May 19, 2005

Learning Cocoa Bindings With PyObjC

Filed under: ResearchAndDevelopment — Ryan Wilcox @ 12:04 am

Mac OS X’s Cocoa frameworks provide a functionality called Cocoa Bindings, a way to eliminate code that simply connects your model object to your view object. Today, faced with writing the type of code Cocoa Bindings was invented to avoid, I decided to learn how to use this technology with PyObjC, and wrote about How It Works here…

Raising Interface

Like many bits of Cocoa, Cocoa Bindings is set up in Interface Builder.

Interface Builder with the Cocoa Bindings tab open, setting values for the controller based part of article (Bind To: CocoaBindingAppDelegate, Model Key Path: sliderValue)

Get Info on the object you want to bind, and go to the Bindings Inspector (Command-4)

In our case, we want to bind this slider to a member of the CocoaBindingsAppDelegate class, and we specify that class in the Bind To popup. The Model Key Path is, in this case, the name of the key to look up (sliderValue).

A Quick Aside

Cocoa Bindings is based on Key Value Coding (and its related concept Key Value Observing.) KVC allows Cocoa to access your member data. KVC is a concept used many places in Cocoa itself, scripting for example. The idea behind KVC is that you give Cocoa a “key” and it goes and looks up (or sets) the value for that key in your object.

Cocoa gives you two ways to implement KVC: you can implement certain named methods, or you can just provide the variable name itself as the key. If you are taking the first approach you must implement a getter and a setter method, and follow the following naming convention:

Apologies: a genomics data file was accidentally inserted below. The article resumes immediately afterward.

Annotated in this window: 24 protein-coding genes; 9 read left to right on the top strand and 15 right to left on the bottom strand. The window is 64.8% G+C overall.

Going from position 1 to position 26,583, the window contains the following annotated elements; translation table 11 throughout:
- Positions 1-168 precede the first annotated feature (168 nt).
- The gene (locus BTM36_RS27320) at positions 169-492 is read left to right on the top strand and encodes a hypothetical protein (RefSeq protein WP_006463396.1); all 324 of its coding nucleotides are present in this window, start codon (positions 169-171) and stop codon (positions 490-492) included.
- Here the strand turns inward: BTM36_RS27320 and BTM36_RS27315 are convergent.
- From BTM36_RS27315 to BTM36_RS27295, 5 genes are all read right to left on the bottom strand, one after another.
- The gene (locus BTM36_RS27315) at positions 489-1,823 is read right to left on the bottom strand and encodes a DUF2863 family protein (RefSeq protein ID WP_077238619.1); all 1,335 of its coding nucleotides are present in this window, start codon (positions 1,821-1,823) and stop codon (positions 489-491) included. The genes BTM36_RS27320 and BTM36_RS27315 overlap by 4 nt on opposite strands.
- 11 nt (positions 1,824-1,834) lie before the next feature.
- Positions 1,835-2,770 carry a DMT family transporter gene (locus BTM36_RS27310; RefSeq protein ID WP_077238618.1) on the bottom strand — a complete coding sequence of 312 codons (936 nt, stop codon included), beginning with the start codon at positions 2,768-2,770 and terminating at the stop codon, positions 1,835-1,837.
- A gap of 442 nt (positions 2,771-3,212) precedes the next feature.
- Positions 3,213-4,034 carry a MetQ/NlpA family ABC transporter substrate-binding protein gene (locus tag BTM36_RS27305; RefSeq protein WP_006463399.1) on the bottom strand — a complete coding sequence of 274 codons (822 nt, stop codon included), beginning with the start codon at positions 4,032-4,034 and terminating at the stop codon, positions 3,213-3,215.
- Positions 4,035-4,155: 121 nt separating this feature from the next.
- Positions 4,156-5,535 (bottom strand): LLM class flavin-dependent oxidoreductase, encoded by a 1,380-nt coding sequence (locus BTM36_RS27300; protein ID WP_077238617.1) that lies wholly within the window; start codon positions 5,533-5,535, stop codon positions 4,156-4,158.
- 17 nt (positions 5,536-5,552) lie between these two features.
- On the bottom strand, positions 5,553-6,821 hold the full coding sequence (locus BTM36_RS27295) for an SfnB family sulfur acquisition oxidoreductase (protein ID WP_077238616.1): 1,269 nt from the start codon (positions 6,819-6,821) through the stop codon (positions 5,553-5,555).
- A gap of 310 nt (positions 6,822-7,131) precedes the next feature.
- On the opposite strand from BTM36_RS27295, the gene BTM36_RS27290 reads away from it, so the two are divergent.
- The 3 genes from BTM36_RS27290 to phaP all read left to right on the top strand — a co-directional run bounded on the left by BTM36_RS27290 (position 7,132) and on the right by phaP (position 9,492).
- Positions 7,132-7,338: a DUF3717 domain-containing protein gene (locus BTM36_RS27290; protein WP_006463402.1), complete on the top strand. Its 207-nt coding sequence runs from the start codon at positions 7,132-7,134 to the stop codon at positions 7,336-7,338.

Setters: setXxxxx
Getters: xxxxxxxx

So, for a key named sliderValue you would implement two selectors: setSliderValue() and sliderValue().

In the complete example we will show both ways of implementing KVC (and show that, when you can use it, going the “variable name is key” approach is much less work.)

Back To The Python

We now have to implement the sliderValue in our PyObjC class:


class CocoaBindingsAppDelegate(NibClassBuilder.AutoBaseClass):
def init(self):
self.sV = 0
return self

def sliderValue(self):
"""sliderValue is a KVO method called by Cocoa Bindings when it
needs to retrieve a value for a UI element's data
(in this case, the top slider). This is a KVO method
"""

print "get sliderValue called (controller!)"
return self.sV
sliderValue = objc.accessor(sliderValue)
#this is part of the pyobjc KVO interface too! Don't forget it!

def setSliderValue_(self, value):
"""setSliderValue is a KVO method called by Cocoa Bindings when it
needs to set a value for a UI element's data. This is a KVO
method"""

print "set sliderValue called (controller!)"
self.sV = value
setSliderValue_ = objc.accessor(setSliderValue_)

We implement the KVC methods for sliderValue, which are called by Cocoa Bindings when a control needs to retrieve its value (or the user changes a control’s value.)

There’s an oddity here. Notice the lines:


sliderValue = objc.accessor(sliderValue)